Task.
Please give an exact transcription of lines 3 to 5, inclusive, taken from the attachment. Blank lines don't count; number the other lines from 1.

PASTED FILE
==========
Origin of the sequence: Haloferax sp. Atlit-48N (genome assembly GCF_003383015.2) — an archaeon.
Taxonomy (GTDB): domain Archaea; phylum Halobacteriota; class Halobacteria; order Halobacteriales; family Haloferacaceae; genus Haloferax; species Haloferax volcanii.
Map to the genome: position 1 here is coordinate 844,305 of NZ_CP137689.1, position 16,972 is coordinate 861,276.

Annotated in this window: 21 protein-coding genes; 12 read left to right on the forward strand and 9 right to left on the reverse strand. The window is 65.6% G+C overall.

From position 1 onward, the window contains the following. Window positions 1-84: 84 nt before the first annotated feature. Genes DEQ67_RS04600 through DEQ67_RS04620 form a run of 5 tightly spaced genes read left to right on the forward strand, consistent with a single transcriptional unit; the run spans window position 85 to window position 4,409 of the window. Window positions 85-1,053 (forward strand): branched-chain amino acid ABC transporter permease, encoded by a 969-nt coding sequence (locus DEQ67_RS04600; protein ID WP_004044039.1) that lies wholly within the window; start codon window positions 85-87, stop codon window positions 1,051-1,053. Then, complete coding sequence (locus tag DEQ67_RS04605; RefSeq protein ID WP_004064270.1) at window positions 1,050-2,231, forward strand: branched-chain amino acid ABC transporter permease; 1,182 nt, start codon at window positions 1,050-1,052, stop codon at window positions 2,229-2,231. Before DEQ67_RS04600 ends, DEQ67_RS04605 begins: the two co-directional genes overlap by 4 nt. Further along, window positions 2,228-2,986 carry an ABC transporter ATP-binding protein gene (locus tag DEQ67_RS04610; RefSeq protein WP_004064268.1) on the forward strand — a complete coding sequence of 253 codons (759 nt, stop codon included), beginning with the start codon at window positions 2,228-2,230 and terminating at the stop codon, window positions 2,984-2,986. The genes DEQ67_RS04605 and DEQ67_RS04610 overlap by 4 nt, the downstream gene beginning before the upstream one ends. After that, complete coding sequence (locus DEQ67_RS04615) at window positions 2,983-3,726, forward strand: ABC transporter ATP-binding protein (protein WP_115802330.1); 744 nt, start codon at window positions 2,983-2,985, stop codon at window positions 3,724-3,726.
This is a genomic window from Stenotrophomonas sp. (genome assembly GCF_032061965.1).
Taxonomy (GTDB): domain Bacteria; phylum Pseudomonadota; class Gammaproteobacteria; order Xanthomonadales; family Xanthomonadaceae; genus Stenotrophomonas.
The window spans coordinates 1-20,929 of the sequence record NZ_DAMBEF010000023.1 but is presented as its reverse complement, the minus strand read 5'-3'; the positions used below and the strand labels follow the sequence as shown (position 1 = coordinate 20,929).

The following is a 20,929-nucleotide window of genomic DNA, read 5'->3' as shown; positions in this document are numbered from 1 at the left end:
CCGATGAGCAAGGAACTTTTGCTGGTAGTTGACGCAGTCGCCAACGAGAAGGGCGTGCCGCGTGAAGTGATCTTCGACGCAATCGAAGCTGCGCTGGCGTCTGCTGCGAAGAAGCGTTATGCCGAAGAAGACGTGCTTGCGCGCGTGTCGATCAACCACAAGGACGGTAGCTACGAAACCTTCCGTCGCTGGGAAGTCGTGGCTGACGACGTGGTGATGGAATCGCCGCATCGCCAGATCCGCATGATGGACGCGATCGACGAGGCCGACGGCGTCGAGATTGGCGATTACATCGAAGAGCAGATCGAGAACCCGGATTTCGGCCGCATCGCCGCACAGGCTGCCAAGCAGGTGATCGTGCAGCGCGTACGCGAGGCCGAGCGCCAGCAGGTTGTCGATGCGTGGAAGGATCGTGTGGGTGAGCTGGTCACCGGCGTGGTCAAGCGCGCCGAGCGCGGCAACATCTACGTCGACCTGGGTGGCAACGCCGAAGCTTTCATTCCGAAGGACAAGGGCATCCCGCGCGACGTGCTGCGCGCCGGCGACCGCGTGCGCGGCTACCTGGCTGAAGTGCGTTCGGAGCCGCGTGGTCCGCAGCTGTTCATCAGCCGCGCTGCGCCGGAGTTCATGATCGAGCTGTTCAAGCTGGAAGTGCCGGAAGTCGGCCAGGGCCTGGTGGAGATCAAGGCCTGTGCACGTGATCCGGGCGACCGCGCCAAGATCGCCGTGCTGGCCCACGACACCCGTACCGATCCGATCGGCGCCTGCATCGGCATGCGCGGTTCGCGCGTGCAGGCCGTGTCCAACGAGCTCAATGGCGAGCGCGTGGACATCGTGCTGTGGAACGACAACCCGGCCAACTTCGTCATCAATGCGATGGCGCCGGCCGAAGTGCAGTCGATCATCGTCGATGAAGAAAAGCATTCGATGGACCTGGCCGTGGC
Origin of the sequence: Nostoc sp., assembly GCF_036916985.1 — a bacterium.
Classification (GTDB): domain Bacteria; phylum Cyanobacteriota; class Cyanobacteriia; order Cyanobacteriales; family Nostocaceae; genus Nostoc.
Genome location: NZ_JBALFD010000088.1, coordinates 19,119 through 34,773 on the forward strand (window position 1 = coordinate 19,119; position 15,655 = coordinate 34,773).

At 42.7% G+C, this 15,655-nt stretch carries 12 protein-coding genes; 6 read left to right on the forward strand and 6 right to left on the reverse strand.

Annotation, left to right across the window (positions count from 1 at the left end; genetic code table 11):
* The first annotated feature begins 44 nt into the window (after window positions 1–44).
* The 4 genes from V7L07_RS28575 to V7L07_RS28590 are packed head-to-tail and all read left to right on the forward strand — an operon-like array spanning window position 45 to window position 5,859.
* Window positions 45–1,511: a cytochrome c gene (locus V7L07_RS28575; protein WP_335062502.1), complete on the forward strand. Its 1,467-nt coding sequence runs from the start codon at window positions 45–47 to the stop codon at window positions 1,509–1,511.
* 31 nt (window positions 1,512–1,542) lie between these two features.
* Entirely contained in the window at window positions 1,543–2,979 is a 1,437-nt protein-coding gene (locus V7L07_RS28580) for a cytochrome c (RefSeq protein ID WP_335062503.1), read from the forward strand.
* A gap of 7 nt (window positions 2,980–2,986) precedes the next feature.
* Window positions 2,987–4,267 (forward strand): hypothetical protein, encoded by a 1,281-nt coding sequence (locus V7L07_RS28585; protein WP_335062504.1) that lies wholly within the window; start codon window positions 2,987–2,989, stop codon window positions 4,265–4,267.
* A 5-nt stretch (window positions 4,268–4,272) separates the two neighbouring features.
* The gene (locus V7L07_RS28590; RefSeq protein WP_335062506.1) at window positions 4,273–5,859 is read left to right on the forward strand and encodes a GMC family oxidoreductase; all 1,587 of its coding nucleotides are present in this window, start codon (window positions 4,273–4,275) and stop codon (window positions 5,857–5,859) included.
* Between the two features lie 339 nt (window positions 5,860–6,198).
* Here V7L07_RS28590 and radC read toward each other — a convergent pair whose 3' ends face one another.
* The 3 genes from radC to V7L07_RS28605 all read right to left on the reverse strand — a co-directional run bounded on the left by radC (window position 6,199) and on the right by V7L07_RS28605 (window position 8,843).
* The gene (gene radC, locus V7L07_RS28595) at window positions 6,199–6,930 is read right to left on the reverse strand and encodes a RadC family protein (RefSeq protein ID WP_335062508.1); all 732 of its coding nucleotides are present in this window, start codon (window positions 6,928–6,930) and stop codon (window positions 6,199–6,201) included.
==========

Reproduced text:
Map to the genome: position 1 here is coordinate 844,305 of NZ_CP137689.1, position 16,972 is coordinate 861,276.

Annotated in this window: 21 protein-coding genes; 12 read left to right on the forward strand and 9 right to left on the reverse strand. The window is 65.6% G+C overall.

From position 1 onward, the window contains the following. Window positions 1-84: 84 nt before the first annotated feature. Genes DEQ67_RS04600 through DEQ67_RS04620 form a run of 5 tightly spaced genes read left to right on the forward strand, consistent with a single transcriptional unit; the run spans window position 85 to window position 4,409 of the window. Window positions 85-1,053 (forward strand): branched-chain amino acid ABC transporter permease, encoded by a 969-nt coding sequence (locus DEQ67_RS04600; protein ID WP_004044039.1) that lies wholly within the window; start codon window positions 85-87, stop codon window positions 1,051-1,053. Then, complete coding sequence (locus tag DEQ67_RS04605; RefSeq protein ID WP_004064270.1) at window positions 1,050-2,231, forward strand: branched-chain amino acid ABC transporter permease; 1,182 nt, start codon at window positions 1,050-1,052, stop codon at window positions 2,229-2,231. Before DEQ67_RS04600 ends, DEQ67_RS04605 begins: the two co-directional genes overlap by 4 nt. Further along, window positions 2,228-2,986 carry an ABC transporter ATP-binding protein gene (locus tag DEQ67_RS04610; RefSeq protein WP_004064268.1) on the forward strand — a complete coding sequence of 253 codons (759 nt, stop codon included), beginning with the start codon at window positions 2,228-2,230 and terminating at the stop codon, window positions 2,984-2,986. The genes DEQ67_RS04605 and DEQ67_RS04610 overlap by 4 nt, the downstream gene beginning before the upstream one ends. After that, complete coding sequence (locus DEQ67_RS04615) at window positions 2,983-3,726, forward strand: ABC transporter ATP-binding protein (protein WP_115802330.1); 744 nt, start codon at window positions 2,983-2,985, stop codon at window positions 3,724-3,726.